Buried Treasures on the British List
Now that the 2014 baby name statistics are out for England and Wales, we can see what names are the most popular in these two British countries and we also can look at the names near the bottom of the popularity list and find quite a lot of inspiration for new and fresh name ideas. The following names have only been used for three to five babies in the UK last year.
Atarah – Hebrew, meaning “crown”
Eseld – This is the Cornish form of Isolde.
Lotus – Beautiful flower and mythological tree
Lumi – A Finnish name, meaning “snow”
Milda – Lithuanian goddess of love
Nava – a Hebrew name, meaning “beautiful”
Ornella – Created by Italian author Gabriele d’Annuzio, it dervies from ornello (“flowering ash tree”)
Sigrid – A classic Scandinavian name that might be ready for some usage in English-speaking countries.
Ambrose – A saint name meaning “immortal” that is beginning to attract some attention on Nameberry, where it’s Number 248.
Basil – With Greek origins and the meaning of “king,” this doubles as a saint name and a nature name (though pronunciations do differ)
Calix –A Greek name meaning “chalice,” it has that x sound that many people love
Emyr – An undiscovered Welsh name that means “king”
Llyr – An intriguing Welsh mythology name meaning “the sea”
Rune – A Scandinavian name traditionally pronounced with a sound similar to –uh at the end, this could be a rockin’ word name in addition to its awesome Norse roots. Though there is the unpleasant association with ‘ruin’
Wren – This bird name is more commonly bestowed on girls, expecially in the middle, but why couldn’t it work for boys as well?
Kelsey Andersen is a senior and history major at Western Washington University. In her free time she loves to procrastinate, obsess over names, and eat good food. She can occasionally be spotted on the Nameberry message boards under the username emrys.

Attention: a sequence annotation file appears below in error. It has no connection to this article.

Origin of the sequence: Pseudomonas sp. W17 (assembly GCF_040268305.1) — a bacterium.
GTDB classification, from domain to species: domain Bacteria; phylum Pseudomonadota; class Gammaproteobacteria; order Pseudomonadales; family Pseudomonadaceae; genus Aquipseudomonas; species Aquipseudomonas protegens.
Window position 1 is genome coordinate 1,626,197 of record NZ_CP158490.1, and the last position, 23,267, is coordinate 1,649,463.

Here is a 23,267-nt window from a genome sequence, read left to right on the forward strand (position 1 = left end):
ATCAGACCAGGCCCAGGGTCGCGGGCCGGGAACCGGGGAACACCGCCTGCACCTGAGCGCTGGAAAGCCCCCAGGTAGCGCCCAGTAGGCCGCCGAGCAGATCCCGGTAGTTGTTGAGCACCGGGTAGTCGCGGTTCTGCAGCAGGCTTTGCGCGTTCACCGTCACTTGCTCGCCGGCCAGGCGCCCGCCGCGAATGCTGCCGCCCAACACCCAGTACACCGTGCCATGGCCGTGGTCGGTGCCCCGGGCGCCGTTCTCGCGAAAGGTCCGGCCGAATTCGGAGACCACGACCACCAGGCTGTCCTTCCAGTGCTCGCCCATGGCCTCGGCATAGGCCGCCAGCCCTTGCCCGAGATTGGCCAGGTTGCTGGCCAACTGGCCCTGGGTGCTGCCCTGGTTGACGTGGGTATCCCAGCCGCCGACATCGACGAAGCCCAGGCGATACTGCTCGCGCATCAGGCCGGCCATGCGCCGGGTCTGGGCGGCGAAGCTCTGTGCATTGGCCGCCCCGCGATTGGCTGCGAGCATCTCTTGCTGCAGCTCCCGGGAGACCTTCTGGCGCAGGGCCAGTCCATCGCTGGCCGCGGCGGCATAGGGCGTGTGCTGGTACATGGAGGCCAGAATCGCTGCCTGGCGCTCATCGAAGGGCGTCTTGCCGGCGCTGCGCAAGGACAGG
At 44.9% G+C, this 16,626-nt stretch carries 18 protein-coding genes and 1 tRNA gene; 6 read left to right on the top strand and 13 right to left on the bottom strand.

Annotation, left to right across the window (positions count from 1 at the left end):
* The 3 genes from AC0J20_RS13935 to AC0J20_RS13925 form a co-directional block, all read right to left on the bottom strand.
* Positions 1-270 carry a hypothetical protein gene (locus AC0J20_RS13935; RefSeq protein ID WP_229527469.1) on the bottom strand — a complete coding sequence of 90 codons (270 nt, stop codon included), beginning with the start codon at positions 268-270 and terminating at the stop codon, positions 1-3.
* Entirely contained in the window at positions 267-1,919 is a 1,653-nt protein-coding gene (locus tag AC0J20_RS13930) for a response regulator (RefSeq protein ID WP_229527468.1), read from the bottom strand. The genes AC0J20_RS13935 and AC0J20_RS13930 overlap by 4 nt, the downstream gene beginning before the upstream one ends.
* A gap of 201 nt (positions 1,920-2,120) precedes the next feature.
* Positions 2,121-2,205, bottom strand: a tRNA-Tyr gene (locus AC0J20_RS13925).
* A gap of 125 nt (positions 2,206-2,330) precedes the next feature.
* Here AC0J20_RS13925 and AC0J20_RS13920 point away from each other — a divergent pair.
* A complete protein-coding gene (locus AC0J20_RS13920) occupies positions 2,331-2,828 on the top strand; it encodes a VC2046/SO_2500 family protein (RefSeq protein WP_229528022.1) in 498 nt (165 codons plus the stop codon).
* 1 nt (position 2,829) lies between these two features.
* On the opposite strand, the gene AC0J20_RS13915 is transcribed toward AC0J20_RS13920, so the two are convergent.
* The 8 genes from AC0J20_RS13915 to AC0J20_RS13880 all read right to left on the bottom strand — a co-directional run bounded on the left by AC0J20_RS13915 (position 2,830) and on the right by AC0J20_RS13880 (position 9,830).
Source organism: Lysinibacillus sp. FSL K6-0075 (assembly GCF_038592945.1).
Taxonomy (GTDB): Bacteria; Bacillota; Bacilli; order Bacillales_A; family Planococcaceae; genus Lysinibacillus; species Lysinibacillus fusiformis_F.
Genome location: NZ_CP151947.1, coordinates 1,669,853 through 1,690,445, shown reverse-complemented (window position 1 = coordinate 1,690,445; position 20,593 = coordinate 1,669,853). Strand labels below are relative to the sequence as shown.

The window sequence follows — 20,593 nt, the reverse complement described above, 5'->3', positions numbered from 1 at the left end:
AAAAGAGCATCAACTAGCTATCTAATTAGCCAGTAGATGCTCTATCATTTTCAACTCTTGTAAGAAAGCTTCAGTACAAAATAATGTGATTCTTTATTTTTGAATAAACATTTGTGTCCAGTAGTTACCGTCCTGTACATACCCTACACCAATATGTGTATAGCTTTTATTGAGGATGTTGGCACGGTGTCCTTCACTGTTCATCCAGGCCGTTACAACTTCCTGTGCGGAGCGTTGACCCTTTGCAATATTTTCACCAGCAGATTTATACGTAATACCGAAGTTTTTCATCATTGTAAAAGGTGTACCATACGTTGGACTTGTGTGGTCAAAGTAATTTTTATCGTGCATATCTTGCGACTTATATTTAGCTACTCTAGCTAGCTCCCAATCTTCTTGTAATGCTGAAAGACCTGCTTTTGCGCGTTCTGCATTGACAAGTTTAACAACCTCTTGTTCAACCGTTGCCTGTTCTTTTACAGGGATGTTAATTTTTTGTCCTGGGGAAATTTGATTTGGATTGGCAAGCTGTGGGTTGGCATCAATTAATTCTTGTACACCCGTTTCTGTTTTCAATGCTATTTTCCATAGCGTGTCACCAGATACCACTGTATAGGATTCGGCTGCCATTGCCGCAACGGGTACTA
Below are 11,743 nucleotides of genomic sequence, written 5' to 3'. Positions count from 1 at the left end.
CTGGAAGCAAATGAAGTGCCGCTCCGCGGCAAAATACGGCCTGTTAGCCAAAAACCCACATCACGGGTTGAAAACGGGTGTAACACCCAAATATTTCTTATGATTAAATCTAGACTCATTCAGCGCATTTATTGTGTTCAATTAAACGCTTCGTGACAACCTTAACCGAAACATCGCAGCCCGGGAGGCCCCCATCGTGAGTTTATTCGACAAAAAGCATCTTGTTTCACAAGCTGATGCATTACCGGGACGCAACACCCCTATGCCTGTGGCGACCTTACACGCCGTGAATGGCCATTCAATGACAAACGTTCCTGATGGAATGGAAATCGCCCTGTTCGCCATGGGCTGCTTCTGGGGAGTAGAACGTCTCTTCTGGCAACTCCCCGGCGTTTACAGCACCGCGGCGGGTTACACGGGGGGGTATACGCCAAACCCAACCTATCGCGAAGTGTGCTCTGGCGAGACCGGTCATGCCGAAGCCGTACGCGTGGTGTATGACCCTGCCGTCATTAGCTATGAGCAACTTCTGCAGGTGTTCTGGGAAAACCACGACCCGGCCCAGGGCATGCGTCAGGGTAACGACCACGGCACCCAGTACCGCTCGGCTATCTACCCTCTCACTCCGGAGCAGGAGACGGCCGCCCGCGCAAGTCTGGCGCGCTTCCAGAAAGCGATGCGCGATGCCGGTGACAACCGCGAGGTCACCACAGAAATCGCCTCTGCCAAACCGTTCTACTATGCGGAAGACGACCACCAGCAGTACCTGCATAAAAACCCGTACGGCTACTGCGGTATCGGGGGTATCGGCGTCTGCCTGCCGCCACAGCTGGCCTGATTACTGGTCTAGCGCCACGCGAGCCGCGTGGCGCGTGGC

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Buried Treasures on the British List | Greatest Images and Reviews Said
on August 31st, 2015 at 2:50 am
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on August 31st, 2015 at 9:47 am
great list! I like so many of these!!
Buried Treasures on the British List Part of Top Quality of Picture and Image Said
on August 31st, 2015 at 1:47 pm
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on August 31st, 2015 at 3:12 pm
So many of these are lovely and Obscure British Names are pretty much my favorites always.
I love Alberta/Albertine, Fenella/Fenna, Ione/Iona, Eluned/Luned, Magda/Maida, and Ornella.
For the boys my favorites are Ambrose, Basil, Gulliver, Jacoby, Oak, and Wren.
I wish these names would catch on in the US. I am sick of Ella, and Fenella is inherently more interesting and fresh. Jacob is every other boy, but Jacoby has style and substance.
I would love to live in England. 🙂
on September 1st, 2015 at 10:46 am
I kind of like Jacoby, but unfortunately it is unusable here in New York City considering it’s the name of a big hospital.
on September 1st, 2015 at 4:15 pm
So many gems on the British list.
I really like Sigrid, Minerva, Fenella, and Nava. I love Ione. I would pronounce it EYE-oh-nee, though.
Boys: Augustine, Basil, Ambrose
on September 1st, 2015 at 9:46 pm
My aunt’s name is Sigrid! She goes by Sigy. I LOVE Fenella and sort of like Ione. I used to like it more, but now all I hear is “I own a….”
Similarly, I like Sixten. Not sure it’s ready for English-language usage, though, because it bears a resemblance to certain not-so-great words! 😐
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